Let me turn to some specific concerns relating to the CDM. There is some debate in the FCCC on what sorts of mitigation projects should be considered under the CDM. It is clear that these projects have to be credible, produce real and tangible reductions in greenhouse gases emissions, and that the projects must have a relevant longevity. It is also important that the projects do contribute to the long term sustainable development of developing countries, so that future emissions will not be as large as predicted. AOSIS has taken this approach to the CDM, of insisting that the mitigation projects must concentrate on sectors such as industrial emissions from developing countries. However, some countries, in particular some vocal Central American countries do not agree. Supported by the US, Australia, Canada and New Zealand, these countries argue in favor of carbon sequestration - the use of forests as carbon "sinks" - as the cheapest and quickest way to get carbon out of the atmosphere.
The use of the term sink is appropriate, because sinks can get clogged up and can overflow, and cracks often appear through excessive use. A forest grows old, stops absorbing carbon and it can burn down. A forest can experience the phenomenon of carbon saturation. Thus, a forest has a finite and limited contribution to make in terms of being a carbon sink. At some stage it ceases to be a sink.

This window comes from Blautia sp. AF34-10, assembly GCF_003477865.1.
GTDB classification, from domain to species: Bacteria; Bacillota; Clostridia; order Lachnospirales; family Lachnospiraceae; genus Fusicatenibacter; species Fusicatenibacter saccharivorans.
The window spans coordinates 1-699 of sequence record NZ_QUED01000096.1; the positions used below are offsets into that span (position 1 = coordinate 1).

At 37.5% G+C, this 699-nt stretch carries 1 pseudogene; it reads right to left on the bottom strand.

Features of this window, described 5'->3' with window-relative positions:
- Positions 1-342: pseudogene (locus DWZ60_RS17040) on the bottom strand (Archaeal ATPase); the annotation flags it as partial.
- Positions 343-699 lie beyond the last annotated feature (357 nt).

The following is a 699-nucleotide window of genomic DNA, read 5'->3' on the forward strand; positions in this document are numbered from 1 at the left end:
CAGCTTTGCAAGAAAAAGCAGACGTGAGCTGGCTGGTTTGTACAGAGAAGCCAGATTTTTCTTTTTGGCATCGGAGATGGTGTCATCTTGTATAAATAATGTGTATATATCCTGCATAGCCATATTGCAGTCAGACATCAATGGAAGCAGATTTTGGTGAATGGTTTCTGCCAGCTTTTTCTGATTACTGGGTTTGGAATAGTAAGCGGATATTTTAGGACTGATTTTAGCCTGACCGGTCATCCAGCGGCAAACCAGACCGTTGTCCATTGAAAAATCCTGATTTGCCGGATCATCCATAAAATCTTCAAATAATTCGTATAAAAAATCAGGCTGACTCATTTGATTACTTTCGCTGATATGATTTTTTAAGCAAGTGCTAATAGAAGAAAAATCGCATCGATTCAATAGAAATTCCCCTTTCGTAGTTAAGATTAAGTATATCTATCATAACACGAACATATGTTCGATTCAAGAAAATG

This fact is often ignored when calls are made for the preservation of areas like the Amazon for the reason that it is a sink. Parts of the Amazon forest are most likely not a sink anymore, and there are indications that it may be saturated in its ability to absorb carbon. There is no guarantee that a forestry project will last forever - there are numerous examples of forest fires raging today. There is no guarantee that climate change will itself not destabilize the forestry projects - if El Nino is making current fires worse? And what if El Nifio is made worse by climate change? It must also be borne in mind that a sinks project must be measured against what is being emitted, especially in terms of the lifespan. when fossil fuels are burned, they remain burned, and all the carbon is released at once. When a tree grows, and takes up carbon, what is the long term stability of the tree, at what rate does it take up carbon and when does it stop taking up carbon? Does the tree eventually begin to release carbon?
Industry and cars on the other hand will continue to emit at constantly growing rates unless steps are taken. But politically it seems to be more expedient for industrialized countries to argue for forest preservation, rather than to take any concrete actions in regards to greenhouse gas emissions from sectors such as cars and industry. Moreover, if sinks projects re given equal value with emissions reductions from industry, and polluting industries are given the option of purchasing "emission credits" abroad, rather than reduce pollution at home, of course they will choose the cheapest route. In the view of industry, by engaging in sinks projects in developing countries, these industries will have "legitimately" made their required reductions. No concern will be made in the balance sheet on the longevity of the reduction made.
This is a critical point on the issue of the credibility of the reductions that are required under the Kyoto Protocol, and is an issue that AOSIS has reiterated.